How To Find the Heart of a Story

If you’ve read my blog posts: Anatomy of an Article, Parts 1 and 2, you’ll know I’m a great one for note-taking.  Take a minute and read those two posts, then come back and read this .

I recently traveled to Aztec Ruins in northern New Mexico, which was once occupied by what we called Anasazi; today the term “ancestral Puebloans” is considered more appropriate. While there I took notes about the place including:

  • place with many houses
  • wetlands
  • navel of the earth
  • Chaco
  • migrations
  • AD 1100
  • 3 miles from stones
  • 50 miles from timber
  • butterfly dance
  • 5640 ft elevation

While my notes are probably gibberish to you, for me they’re the sign posts to the core of the story, regardless of whether I’m writing an essay or a scene in a novel. The list takes me to an ancient place where modern-day Hopi believe their ancestors still abide; a place that was just one of many on a great migration to the gems of the Southwest:  Chaco Canyon and Mesa Verde.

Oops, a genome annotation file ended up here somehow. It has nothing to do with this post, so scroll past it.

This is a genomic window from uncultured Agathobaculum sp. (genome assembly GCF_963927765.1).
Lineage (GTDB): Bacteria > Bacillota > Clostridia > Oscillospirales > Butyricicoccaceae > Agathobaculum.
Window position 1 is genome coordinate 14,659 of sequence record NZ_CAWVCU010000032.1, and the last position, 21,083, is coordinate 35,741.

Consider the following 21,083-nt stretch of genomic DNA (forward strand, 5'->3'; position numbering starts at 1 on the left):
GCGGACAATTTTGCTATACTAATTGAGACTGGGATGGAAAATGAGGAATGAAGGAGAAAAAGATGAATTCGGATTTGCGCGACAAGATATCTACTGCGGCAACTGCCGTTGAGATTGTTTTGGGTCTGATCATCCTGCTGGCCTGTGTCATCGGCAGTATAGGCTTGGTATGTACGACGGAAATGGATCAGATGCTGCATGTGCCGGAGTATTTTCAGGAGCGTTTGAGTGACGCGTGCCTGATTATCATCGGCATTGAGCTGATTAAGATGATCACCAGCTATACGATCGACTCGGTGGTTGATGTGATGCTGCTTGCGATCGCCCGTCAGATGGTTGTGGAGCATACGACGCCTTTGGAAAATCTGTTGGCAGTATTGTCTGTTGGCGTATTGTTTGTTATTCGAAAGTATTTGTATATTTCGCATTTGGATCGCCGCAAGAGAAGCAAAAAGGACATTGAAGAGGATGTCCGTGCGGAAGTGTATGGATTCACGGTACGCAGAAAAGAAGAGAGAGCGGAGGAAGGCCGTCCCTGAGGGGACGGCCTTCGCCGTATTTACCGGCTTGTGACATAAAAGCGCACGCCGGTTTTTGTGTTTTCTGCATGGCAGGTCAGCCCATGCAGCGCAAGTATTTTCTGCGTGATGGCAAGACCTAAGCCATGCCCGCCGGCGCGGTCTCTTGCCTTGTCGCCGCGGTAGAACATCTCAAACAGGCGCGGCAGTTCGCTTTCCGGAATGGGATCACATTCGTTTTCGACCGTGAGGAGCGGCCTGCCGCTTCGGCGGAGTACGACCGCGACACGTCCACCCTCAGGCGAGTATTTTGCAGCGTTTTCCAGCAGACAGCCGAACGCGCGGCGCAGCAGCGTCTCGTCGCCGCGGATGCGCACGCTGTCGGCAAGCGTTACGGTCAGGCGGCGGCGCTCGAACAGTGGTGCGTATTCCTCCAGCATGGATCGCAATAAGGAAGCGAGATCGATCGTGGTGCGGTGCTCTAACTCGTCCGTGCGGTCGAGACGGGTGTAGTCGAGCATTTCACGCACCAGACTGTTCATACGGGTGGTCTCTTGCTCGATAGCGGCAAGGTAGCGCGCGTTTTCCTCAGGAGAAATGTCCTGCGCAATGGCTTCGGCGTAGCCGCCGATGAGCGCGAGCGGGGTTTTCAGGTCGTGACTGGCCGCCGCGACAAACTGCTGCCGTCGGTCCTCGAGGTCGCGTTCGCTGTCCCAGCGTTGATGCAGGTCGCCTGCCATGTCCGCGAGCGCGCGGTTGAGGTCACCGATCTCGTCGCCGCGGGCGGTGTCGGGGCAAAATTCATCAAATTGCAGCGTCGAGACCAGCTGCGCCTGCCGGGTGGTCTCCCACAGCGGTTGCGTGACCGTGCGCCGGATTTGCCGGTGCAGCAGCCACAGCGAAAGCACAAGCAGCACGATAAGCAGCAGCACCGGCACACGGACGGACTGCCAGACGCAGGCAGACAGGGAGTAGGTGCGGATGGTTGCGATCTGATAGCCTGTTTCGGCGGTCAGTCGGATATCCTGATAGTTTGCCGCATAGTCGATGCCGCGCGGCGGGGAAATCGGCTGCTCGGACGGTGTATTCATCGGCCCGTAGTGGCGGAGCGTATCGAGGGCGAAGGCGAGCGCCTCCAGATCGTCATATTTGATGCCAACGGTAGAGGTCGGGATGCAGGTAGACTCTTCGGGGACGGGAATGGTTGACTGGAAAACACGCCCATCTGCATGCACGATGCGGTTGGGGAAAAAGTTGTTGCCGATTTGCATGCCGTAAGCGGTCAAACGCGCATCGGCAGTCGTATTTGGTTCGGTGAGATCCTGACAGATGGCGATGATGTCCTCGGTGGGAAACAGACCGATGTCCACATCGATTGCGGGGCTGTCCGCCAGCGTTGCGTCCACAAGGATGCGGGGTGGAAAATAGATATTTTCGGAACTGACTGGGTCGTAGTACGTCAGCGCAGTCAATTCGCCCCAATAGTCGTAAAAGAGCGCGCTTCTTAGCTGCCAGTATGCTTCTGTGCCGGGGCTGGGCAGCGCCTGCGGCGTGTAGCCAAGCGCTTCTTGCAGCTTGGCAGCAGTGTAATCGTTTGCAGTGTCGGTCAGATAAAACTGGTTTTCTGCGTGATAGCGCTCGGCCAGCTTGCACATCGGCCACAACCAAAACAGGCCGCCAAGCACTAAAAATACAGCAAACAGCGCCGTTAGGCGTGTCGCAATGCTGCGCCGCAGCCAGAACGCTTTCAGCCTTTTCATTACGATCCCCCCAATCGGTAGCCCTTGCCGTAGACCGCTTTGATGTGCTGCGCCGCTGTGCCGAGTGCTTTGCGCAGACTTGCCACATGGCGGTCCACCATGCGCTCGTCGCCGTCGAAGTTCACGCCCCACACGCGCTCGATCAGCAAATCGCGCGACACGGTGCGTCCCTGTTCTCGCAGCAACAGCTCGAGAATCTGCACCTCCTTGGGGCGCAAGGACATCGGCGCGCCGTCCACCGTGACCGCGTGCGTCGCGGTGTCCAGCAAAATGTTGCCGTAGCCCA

But a list is only a list. The harder part, for me, is to ask myself “What do I think about this? What makes this special to me?” Once I dig down into my own beliefs and thoughts, I begin understanding where to find the story. In this case, my story was why did the Hopi ancestors take the time to build the “many houses”, only to leave a short time later?

I’ve read stories about drought and heard tales of the great migration . . . but my own imagination wonders if there’s another – more hidden – reason behind the coming and the going. That’s the tale I’m looking to tell.

My invitation to you:  Pick a topic and make a list, then drill down and see what’s waiting. Let me know – I can’t wait to hear what you found.

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